• Dayla
    I believe this is the book that was the "break out" for Daniel Goleman. He is the guru for Emotional Intelligence. We used to call these 'social skills" and on report cards were not weighted with "letter grades" or rubric scores. It was more like "acceptable" or "non-acceptable." My request would be that if knowledge changes so much every year, and as it turns out according to Goleman, people only get fired from jobs because of their lack of "soc...
  • Void lon iXaarii
    The bad: From the start I saw in the book some quite bad/dangerous views on the world, and particularly the kinds of solutions it was proposing to some problems felt not based on reality but on wishy thinking, some even with dangerous consequences if implemented. Also the book contains quite a bit of A is A and looks like A type reasoning, with the effect of just saying obvious stuff (or even dictionary definitions?), which as well with some of t...
  • J
    I originally thought Goleman's Emotional Intelligence was his best work. Now I am not so certain. Comparing the two books, the most notable difference between the two has to do with the first book's style as being more authoritative. I think this is because Goleman was on new ground. He was explaining the emergent science of emotional intelligence. Social Intelligence offers a more relaxed delivery regarding how the brain works in social interact...
  • Sean Kottke
    Not as laser-focused or as immediately useful as Emotional Intelligence, it's really a survey of the state of the art of social psychology and emotional neuroscience, as seen through the lens of positive psychology. The descriptions of how things are supposed to work and what's not working when they don't are strong, but practical strategies for nurturing social intelligence in individuals or organizations where it is underdeveloped are not as we...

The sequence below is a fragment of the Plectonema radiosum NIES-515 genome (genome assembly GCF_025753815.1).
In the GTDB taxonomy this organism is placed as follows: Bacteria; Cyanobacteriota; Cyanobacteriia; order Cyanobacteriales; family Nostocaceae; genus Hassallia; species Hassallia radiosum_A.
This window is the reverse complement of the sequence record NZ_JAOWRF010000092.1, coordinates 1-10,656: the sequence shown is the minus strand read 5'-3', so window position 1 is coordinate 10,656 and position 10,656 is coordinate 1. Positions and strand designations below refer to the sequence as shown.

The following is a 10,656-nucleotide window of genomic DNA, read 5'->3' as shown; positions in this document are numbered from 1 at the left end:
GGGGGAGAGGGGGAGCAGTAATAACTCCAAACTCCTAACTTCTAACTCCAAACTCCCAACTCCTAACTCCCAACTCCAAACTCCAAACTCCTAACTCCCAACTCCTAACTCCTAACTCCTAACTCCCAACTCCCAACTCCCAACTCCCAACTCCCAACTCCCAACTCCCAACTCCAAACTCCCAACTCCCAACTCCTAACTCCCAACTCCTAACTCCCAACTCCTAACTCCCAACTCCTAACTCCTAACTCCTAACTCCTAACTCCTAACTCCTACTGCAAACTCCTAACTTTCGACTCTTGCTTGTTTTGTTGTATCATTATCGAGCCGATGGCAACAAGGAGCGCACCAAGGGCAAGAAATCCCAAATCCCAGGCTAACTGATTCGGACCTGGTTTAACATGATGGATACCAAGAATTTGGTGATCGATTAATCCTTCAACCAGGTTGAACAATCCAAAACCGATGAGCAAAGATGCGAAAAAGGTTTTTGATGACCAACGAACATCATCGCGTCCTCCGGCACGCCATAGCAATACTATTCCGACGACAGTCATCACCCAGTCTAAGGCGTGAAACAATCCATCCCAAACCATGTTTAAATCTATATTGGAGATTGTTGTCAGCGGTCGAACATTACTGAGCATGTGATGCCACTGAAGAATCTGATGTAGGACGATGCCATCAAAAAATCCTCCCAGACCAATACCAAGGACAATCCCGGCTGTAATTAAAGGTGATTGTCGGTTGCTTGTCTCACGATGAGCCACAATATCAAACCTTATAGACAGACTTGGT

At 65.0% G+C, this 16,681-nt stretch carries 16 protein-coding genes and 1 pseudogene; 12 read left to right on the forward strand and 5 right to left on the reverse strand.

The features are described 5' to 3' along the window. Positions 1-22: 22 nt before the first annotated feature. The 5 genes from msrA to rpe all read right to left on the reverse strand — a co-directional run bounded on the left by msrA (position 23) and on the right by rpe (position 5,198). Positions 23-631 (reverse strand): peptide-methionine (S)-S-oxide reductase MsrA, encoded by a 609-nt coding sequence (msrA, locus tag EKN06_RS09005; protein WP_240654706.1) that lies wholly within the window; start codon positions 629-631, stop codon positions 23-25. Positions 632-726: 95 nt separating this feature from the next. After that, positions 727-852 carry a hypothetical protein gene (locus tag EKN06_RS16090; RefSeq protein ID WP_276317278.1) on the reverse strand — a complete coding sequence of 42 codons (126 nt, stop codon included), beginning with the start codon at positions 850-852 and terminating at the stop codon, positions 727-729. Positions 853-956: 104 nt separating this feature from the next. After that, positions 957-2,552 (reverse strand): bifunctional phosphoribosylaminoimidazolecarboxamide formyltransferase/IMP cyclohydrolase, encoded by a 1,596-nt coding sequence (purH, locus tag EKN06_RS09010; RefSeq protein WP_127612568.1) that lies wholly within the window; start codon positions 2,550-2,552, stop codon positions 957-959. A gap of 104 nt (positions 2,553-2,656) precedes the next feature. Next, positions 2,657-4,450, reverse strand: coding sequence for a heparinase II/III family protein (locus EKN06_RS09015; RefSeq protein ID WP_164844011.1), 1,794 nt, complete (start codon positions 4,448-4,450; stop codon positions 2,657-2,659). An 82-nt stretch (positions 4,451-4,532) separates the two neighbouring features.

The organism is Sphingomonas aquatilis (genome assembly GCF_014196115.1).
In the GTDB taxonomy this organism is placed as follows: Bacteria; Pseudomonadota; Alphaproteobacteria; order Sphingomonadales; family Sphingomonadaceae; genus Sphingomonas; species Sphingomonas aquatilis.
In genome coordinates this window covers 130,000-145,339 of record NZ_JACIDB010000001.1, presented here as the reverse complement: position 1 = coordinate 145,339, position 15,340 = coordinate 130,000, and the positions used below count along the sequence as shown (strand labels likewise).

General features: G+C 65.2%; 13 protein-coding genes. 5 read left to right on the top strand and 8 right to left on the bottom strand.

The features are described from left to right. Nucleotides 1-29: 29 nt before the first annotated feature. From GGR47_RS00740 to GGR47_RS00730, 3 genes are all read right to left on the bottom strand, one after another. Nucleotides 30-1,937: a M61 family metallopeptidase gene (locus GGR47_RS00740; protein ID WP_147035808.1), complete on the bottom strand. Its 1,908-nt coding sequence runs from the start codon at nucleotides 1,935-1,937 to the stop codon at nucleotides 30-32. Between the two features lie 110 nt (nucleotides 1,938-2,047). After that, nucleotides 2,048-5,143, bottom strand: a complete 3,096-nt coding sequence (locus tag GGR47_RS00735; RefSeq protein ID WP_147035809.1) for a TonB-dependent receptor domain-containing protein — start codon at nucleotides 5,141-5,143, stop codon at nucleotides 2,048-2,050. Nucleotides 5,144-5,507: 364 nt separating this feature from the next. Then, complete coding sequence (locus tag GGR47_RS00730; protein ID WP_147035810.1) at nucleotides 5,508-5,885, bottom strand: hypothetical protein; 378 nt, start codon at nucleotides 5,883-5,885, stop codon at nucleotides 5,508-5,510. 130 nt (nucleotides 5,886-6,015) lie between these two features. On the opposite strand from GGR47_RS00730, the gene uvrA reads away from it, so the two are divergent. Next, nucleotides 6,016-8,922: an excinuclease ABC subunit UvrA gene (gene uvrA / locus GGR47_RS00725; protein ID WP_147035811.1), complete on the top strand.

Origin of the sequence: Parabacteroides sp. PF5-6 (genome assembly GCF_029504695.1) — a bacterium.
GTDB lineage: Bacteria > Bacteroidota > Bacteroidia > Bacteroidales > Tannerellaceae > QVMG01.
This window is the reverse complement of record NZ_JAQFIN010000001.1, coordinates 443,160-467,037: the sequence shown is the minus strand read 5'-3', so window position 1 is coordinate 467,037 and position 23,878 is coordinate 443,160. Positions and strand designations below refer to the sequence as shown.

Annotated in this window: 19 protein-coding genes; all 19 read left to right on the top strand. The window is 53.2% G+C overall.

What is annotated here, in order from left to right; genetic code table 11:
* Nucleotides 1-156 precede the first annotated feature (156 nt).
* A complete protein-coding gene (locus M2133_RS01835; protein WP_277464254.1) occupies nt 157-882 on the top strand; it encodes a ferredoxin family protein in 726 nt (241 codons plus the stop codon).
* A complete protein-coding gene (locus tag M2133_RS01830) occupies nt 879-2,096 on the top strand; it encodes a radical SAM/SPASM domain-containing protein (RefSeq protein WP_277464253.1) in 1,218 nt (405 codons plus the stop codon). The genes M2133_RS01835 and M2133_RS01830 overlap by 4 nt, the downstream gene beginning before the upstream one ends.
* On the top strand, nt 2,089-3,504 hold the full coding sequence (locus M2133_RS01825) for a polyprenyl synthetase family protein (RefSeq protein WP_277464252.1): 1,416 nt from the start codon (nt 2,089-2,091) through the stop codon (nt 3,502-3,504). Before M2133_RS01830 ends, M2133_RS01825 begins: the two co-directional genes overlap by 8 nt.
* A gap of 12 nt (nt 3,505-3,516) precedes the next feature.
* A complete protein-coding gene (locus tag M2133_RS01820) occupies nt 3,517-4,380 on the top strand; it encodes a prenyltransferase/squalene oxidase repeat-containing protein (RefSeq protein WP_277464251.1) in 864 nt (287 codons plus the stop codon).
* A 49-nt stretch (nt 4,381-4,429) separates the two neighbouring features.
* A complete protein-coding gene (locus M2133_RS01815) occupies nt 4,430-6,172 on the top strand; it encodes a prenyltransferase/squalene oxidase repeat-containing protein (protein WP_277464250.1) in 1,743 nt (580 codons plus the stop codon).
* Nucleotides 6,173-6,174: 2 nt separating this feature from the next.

• Bashir
    One of the best books I read this year. Very well researched look at the way human brain processes social interactions. Very useful in understanding the underlying biological forces that determine our relationships with people and how you can use the knowledge to affect those relationships.
  • Klwycoff
    Daniel Goleman really opened a near area of social and emotional intelligence - the idea that books smarts is not the end all, be all. Great read for parents and anyone who is interested in the "other side" of intelligence.
  • Sooz
    I read Emotional Intelligence and it stuck with me a long time. With this one, I'm feeling I been there, done that.
  • Saeed Mashaal
    Its good read, suggested for every social scientist. It equips individuals with some methods and practices to understand the society in a better way in terms of human relations.
  • Kristy Rousseau
    Interesting subject matter and research. I just found it painfully boring and long. Not my cup of tea is all.
  • Charlotte
    great. first book i read on the topic. Had my interest from start to end and gave me lots to think about in-between.
  • Boni Aditya
    What I hate about these kinds of books is that these books discuss various theories, proofs and experiment setup trying to prove their point. i.e. they would start with some assumption i.e. the social encounters in our life have a lasting impact on our neural circuitry or the development of our mind. There is tons of jargon about which parts of the brain are affected by which kinds of treatment. How a toxic encounter could ruin the day or how int...